The object was caught by one of NASA’s Meteoroid Environment Office cameras stationed in Mayhill, New Mexico, some 500 miles west of Houston. Eyewitnesses reported that the object was burning in a variety of colors, blue-green or orange or other colors depending on the person reporting. This discrepancy in reporting was most likely caused by varying local atmospheric conditions. Either way, the fireball was simply massive. The video can be found right below.



via BBC

Tommy Eliassen captured this spectacular view of an Orionid meteor streaking through the dazzling northern lights and Milky Way from his camp in Korgfjellet, Hemnes, Norway Read more: http://www.foxnews.com/science/2012/10/22/orionid-meteor-shower-wows-weekend/#ixzz2A2gUJHRw

This weekend’s Orionids meteor shower in PHOTOS

Like I mentioned last week, this past weekend was light struck by Halley’s comet offsprings in a dazzling feast for the eyes and spirit. The debris from the famed comet, which last visited Earth in 1986, helps produce up to 25 meteors per hour during the Orionid meteor shower. Thus, those lucky enough to be out of the city and with a clear night’s sky have been most certainly happy and grateful for this opportunity. Some have been even luckier and caught glimpses of hurling meteors slicing the sky on photo and film. If you’ve missed this year’s Orionids meteor shower, here are some of these most amazing photos I could find on the web. If you have some of your own or would like to share other photos of this weekend’s Orionids, please feel free to send some our way.

Tommy Eliassen captured this spectacular view of an Orionid meteor streaking through the dazzling northern lights and Milky Way from his camp in Korgfjellet, Hemnes, Norway  Read more: http://www.foxnews.com/science/2012/10/22/orionid-meteor-shower-wows-weekend/#ixzz2A2gUJHRw

Tommy Eliassen captured this spectacular view of an Orionid meteor streaking through the dazzling northern lights and Milky Way from his camp in Korgfjellet, Hemnes, Norway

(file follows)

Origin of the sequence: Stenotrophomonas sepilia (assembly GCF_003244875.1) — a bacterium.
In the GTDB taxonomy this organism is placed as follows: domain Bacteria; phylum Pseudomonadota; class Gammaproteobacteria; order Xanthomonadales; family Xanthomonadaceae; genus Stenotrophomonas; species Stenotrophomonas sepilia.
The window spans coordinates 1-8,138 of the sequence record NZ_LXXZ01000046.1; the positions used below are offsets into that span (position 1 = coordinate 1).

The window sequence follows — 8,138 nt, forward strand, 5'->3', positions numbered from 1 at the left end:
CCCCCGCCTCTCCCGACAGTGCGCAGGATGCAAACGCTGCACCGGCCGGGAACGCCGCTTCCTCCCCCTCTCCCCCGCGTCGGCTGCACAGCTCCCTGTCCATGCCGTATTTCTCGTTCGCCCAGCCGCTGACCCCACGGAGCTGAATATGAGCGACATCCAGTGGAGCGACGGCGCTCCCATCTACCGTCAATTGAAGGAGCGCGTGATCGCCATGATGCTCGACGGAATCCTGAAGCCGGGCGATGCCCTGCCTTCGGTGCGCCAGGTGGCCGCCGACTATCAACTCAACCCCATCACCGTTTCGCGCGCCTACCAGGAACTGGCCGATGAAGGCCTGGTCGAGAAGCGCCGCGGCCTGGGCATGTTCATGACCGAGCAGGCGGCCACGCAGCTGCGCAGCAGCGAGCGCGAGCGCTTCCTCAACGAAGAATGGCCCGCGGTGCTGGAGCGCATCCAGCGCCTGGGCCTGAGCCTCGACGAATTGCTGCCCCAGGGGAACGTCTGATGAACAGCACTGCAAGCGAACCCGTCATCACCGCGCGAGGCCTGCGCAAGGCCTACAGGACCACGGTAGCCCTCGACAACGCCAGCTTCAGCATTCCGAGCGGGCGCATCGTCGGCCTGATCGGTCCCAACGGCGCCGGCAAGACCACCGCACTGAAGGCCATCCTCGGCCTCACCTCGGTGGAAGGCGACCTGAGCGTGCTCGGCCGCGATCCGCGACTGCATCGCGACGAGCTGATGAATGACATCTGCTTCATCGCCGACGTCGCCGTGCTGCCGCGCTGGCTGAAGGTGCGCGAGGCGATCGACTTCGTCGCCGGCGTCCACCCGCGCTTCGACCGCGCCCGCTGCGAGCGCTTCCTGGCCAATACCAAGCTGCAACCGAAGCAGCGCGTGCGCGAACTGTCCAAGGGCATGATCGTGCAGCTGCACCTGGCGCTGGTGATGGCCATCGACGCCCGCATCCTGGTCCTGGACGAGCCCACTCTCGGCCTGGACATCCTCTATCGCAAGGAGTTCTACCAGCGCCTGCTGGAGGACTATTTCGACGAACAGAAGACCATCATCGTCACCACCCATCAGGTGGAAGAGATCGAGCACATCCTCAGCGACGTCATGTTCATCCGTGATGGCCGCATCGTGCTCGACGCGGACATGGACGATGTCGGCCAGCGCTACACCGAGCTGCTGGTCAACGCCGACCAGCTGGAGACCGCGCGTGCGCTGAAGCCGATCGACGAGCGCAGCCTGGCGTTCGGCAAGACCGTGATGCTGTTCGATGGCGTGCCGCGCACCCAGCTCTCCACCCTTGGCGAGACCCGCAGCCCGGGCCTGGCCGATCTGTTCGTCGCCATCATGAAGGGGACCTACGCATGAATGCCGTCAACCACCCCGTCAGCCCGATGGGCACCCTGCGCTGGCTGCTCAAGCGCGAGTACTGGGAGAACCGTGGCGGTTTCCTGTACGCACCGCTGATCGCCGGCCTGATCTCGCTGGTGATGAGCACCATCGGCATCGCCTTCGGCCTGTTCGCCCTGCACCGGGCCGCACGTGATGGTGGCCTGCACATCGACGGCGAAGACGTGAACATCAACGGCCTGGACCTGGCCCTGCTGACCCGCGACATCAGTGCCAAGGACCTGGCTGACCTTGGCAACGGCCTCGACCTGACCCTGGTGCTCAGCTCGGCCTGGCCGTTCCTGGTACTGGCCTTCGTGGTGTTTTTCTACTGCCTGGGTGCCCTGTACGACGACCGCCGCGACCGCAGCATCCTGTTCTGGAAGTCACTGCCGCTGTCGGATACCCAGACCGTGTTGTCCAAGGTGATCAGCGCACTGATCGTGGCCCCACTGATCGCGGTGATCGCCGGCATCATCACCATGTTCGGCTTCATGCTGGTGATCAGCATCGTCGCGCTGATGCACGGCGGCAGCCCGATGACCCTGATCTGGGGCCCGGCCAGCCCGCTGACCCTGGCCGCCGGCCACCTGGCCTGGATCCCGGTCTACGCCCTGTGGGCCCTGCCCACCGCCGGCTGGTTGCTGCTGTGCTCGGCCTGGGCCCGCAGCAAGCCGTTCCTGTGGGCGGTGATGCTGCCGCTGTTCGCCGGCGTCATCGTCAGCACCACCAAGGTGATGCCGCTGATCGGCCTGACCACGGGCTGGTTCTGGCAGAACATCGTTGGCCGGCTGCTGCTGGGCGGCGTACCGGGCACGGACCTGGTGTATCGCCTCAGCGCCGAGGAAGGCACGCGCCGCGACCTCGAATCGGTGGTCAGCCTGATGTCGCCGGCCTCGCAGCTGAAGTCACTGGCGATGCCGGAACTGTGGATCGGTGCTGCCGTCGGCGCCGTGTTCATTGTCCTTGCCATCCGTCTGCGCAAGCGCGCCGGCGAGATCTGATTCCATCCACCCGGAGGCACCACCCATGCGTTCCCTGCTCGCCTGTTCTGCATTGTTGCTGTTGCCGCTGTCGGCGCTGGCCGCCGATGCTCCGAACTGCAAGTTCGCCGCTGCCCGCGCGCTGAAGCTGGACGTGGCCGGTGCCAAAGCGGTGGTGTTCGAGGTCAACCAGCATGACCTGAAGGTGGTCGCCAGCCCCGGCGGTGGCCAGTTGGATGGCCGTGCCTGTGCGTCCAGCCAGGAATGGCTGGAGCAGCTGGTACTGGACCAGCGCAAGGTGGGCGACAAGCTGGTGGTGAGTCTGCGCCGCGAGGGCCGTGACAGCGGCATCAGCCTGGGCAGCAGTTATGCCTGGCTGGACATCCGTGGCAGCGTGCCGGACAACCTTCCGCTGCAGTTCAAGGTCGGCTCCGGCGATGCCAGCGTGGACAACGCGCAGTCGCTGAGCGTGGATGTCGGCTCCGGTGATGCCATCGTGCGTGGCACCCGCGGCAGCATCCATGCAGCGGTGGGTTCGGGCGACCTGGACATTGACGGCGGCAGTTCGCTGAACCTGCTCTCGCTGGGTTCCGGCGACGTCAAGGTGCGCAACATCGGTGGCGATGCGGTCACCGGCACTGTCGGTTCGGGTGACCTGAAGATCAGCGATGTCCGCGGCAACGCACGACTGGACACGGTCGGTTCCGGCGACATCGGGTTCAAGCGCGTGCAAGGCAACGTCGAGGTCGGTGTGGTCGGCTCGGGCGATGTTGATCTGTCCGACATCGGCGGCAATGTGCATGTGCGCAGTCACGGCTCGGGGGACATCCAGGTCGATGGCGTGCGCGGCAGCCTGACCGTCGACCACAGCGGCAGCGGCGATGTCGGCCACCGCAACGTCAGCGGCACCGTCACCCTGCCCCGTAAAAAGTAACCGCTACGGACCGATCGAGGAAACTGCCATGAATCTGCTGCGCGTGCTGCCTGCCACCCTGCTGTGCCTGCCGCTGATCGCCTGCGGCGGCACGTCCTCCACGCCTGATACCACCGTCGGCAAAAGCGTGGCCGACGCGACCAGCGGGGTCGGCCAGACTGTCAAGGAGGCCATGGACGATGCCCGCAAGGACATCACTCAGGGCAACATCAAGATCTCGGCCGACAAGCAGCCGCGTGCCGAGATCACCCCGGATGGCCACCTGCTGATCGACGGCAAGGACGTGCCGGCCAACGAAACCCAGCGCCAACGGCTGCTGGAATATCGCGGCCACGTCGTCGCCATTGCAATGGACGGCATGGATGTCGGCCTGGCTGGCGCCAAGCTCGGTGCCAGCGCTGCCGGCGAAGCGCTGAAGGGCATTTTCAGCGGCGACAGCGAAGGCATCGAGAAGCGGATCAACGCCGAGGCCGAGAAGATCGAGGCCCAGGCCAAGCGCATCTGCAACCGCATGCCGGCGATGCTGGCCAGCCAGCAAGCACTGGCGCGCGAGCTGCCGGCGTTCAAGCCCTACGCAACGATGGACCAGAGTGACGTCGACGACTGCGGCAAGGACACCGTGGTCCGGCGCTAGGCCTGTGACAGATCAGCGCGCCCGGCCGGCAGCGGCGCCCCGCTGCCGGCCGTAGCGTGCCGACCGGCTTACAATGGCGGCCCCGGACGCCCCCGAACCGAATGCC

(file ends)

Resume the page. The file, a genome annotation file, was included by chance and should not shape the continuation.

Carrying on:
Dale Mayotte snapped this photo of a meteor during the peak of the 2012 Orionid meteor shower on Oct. 21, 2012, from Clinton township in Michigan.It was Mayotte's 38th birthday, an "excellent present," he said.

Dale Mayotte snapped this photo of a meteor during the peak of the 2012 Orionid meteor shower on Oct. 21, 2012, from Clinton township in Michigan.It was Mayotte’s 38th birthday, an “excellent present,” he said.

orionids

orionids

orionids

Photographer Charlie Prince snapped this photo of an Orionid meteor over Edwards, Calif., on Oct. 21, 2012, during the peak of the 2012 Orionid meteor shower. He used a Canon PowerShot S5 IS on a Celestron CG-5GT equatorial mount, with settings at F2.7 ISO 400, 64-second exposure.

Photographer Charlie Prince snapped this photo of an Orionid meteor over Edwards, Calif., on Oct. 21, 2012, during the peak of the 2012 Orionid meteor shower. He used a Canon PowerShot S5 IS on a Celestron CG-5GT equatorial mount, with settings at F2.7 ISO 400, 64-second exposure.

Stargazer Kevin Palmer of Brighton, Wisc., captured this image of a faint Orionid meteor (center left, above the tree)

Stargazer Kevin Palmer of Brighton, Wisc., captured this image of a faint Orionid meteor (center left, above the tree).

source: 1;2;3

Orionids

Don’t miss this weekend’s Orionids meteor shower peak

Orionids

Since last Sunday, Halley’s comet offspring have been swirling through the night sky delighting star gazers all around the world. This coming weekend, however, the Orionids will be at their peak and full splendor – your definitely don’t want to miss it!